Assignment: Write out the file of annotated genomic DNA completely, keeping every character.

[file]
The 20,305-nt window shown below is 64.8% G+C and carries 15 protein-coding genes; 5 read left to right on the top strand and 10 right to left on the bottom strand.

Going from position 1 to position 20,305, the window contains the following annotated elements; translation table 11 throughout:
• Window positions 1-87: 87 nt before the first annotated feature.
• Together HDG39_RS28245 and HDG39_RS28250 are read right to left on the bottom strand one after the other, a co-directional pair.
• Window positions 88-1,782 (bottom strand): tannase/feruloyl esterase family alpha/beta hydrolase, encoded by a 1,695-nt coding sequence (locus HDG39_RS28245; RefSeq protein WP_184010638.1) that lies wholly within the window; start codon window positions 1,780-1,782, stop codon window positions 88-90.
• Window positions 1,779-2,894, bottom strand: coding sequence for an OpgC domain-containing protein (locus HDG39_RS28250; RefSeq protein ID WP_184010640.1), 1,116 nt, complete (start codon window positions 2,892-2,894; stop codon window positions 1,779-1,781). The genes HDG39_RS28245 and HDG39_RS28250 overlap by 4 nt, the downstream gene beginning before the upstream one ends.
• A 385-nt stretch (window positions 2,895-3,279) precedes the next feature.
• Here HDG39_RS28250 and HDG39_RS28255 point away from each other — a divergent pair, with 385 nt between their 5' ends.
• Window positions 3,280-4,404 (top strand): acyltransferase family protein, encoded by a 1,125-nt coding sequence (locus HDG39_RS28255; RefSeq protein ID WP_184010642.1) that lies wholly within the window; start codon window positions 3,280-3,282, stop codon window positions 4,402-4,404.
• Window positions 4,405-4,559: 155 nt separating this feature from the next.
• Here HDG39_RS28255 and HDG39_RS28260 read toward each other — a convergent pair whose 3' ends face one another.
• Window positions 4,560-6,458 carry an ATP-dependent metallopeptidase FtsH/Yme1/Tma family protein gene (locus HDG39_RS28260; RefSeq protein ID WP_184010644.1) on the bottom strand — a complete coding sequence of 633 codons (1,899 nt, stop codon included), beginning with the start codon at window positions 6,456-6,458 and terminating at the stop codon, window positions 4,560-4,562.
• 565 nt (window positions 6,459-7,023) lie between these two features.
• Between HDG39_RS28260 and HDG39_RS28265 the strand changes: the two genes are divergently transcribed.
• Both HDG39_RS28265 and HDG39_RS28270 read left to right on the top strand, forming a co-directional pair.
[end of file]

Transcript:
The 20,305-nt window shown below is 64.8% G+C and carries 15 protein-coding genes; 5 read left to right on the top strand and 10 right to left on the bottom strand.

Going from position 1 to position 20,305, the window contains the following annotated elements; translation table 11 throughout:
• Window positions 1-87: 87 nt before the first annotated feature.
• Together HDG39_RS28245 and HDG39_RS28250 are read right to left on the bottom strand one after the other, a co-directional pair.
• Window positions 88-1,782 (bottom strand): tannase/feruloyl esterase family alpha/beta hydrolase, encoded by a 1,695-nt coding sequence (locus HDG39_RS28245; RefSeq protein WP_184010638.1) that lies wholly within the window; start codon window positions 1,780-1,782, stop codon window positions 88-90.
• Window positions 1,779-2,894, bottom strand: coding sequence for an OpgC domain-containing protein (locus HDG39_RS28250; RefSeq protein ID WP_184010640.1), 1,116 nt, complete (start codon window positions 2,892-2,894; stop codon window positions 1,779-1,781). The genes HDG39_RS28245 and HDG39_RS28250 overlap by 4 nt, the downstream gene beginning before the upstream one ends.
• A 385-nt stretch (window positions 2,895-3,279) precedes the next feature.
• Here HDG39_RS28250 and HDG39_RS28255 point away from each other — a divergent pair, with 385 nt between their 5' ends.
• Window positions 3,280-4,404 (top strand): acyltransferase family protein, encoded by a 1,125-nt coding sequence (locus HDG39_RS28255; RefSeq protein ID WP_184010642.1) that lies wholly within the window; start codon window positions 3,280-3,282, stop codon window positions 4,402-4,404.
• Window positions 4,405-4,559: 155 nt separating this feature from the next.
• Here HDG39_RS28255 and HDG39_RS28260 read toward each other — a convergent pair whose 3' ends face one another.
• Window positions 4,560-6,458 carry an ATP-dependent metallopeptidase FtsH/Yme1/Tma family protein gene (locus HDG39_RS28260; RefSeq protein ID WP_184010644.1) on the bottom strand — a complete coding sequence of 633 codons (1,899 nt, stop codon included), beginning with the start codon at window positions 6,456-6,458 and terminating at the stop codon, window positions 4,560-4,562.
• 565 nt (window positions 6,459-7,023) lie between these two features.
• Between HDG39_RS28260 and HDG39_RS28265 the strand changes: the two genes are divergently transcribed.
• Both HDG39_RS28265 and HDG39_RS28270 read left to right on the top strand, forming a co-directional pair.